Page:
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Campaigning officially begins for Aug 30 election

Date Posted: 2009-08-20

The election campaign for the August 30th House of Representatives is now officially under way.

The hotly contested campaign officially began Tuesday, with a different party potentially moving to power for the first time in five decades. Most political observers are now predicting the opposition Democratic Party of Japan will wrest power from Prime Minister Taro Aso’s ruling Liberal Democratic Party. The LDP has ruled Japan for virtually all of the past half century, falling only once—and that briefly—from power.

The LDP found itself the opposition in 1993-1994 during a 10-month period when challenged by outsiders. Aside from that, opponents have never been able to muscle enough power with the electorate to win and lead Japan’s government.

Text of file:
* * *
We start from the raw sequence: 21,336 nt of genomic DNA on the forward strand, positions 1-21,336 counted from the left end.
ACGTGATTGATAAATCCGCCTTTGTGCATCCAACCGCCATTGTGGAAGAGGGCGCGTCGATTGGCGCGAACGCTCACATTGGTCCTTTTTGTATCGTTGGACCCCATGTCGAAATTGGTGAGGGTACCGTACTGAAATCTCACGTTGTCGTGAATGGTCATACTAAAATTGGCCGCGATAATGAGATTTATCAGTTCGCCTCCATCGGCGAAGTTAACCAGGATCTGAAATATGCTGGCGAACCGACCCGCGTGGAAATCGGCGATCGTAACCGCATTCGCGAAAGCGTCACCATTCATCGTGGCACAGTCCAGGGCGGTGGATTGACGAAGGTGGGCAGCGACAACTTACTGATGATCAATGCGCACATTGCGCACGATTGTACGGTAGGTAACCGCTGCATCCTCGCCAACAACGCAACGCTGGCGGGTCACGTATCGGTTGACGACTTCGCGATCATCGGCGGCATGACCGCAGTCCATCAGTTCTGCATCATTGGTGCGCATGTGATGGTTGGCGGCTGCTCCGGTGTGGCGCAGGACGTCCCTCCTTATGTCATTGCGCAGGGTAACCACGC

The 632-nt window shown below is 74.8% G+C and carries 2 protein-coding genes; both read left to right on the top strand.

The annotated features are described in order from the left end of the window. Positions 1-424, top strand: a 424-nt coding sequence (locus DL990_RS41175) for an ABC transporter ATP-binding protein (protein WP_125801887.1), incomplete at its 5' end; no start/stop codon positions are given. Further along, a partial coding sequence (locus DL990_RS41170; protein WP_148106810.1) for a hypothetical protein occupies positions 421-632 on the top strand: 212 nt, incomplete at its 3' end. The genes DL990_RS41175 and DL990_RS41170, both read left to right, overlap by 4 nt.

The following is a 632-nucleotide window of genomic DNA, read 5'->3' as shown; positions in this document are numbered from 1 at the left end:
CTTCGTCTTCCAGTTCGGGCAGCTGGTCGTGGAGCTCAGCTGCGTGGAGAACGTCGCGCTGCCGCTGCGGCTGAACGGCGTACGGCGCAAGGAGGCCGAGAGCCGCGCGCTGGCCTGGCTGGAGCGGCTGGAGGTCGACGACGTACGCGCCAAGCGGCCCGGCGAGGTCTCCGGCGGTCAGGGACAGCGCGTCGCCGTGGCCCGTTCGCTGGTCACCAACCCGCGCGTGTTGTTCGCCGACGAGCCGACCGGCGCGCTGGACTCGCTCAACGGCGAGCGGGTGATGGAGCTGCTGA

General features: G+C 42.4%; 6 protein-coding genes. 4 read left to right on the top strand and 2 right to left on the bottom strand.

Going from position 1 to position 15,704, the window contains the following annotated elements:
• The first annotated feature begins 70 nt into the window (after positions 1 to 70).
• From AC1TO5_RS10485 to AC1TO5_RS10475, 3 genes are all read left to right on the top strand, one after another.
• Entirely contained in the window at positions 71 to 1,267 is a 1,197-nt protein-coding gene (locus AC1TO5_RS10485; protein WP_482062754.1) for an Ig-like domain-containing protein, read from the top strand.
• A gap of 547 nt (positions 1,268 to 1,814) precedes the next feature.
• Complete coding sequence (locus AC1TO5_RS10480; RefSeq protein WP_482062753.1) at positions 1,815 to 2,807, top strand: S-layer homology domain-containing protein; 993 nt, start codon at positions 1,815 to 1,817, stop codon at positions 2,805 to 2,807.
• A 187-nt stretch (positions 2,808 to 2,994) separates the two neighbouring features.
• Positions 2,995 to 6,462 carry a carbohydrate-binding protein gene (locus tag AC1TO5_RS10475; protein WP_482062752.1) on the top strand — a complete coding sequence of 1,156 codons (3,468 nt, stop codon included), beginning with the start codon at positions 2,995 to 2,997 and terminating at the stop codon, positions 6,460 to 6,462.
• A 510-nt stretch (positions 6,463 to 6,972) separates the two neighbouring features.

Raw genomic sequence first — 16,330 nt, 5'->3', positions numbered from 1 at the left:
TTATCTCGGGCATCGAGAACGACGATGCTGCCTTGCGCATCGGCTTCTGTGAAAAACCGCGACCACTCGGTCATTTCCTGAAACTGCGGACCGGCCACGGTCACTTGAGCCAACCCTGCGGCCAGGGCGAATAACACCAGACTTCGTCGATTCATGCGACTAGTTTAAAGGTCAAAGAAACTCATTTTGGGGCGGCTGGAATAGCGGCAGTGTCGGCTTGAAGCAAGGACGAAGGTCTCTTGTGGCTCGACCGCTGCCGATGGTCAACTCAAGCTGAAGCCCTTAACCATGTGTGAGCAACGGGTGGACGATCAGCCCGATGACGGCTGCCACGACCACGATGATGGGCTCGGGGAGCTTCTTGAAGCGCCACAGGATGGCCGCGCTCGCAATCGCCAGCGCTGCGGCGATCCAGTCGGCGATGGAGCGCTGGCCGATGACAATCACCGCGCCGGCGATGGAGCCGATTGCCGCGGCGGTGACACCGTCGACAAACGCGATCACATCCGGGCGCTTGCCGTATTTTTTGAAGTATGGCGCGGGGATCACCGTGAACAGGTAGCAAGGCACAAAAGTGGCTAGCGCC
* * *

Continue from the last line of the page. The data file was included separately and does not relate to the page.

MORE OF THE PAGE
The August 30th elections were called by Prime Minister Taro Aso, who dissolved the lower Diet chamber July 21st. Informal posturing and campaigning has been taking place since, but the campaign is now official. Aso and his chief opponent, the Democratic Party of Japan’s President, Yukio Hatoyama, have been speaking out over the past two weeks, outlining party platforms and making traditional campaign promises.

At stake in the upcoming election are 480 lower house seats, of which 300 will come from single-seat districts. The other 180 will be in proportional-representation constituencies. An estimated 1,300 candidates are expected to run for the house seats. Before dissolution of the lower house, the DPJ held 112 seats. To gain a majority, it needs to keep those plus pick up another 129 to marshal a super slim 241-seat power position.

As the 12-day campaign sails by, Aso and his Liberal Democratic Party are expected to pitch the case the DPJ is not fit to lead, while Hatoyama is pressing the case for change, including elimination of bureaucracy-oriented policy-making procedures that don’t take into account the needs of the people.

‘‘The LDP has consistent policies and has the ability to implement them,’’ Aso argued in a debate early in the week. Hatoyama called for change, urging voters to “please give us the power to achieve a change of government.’’

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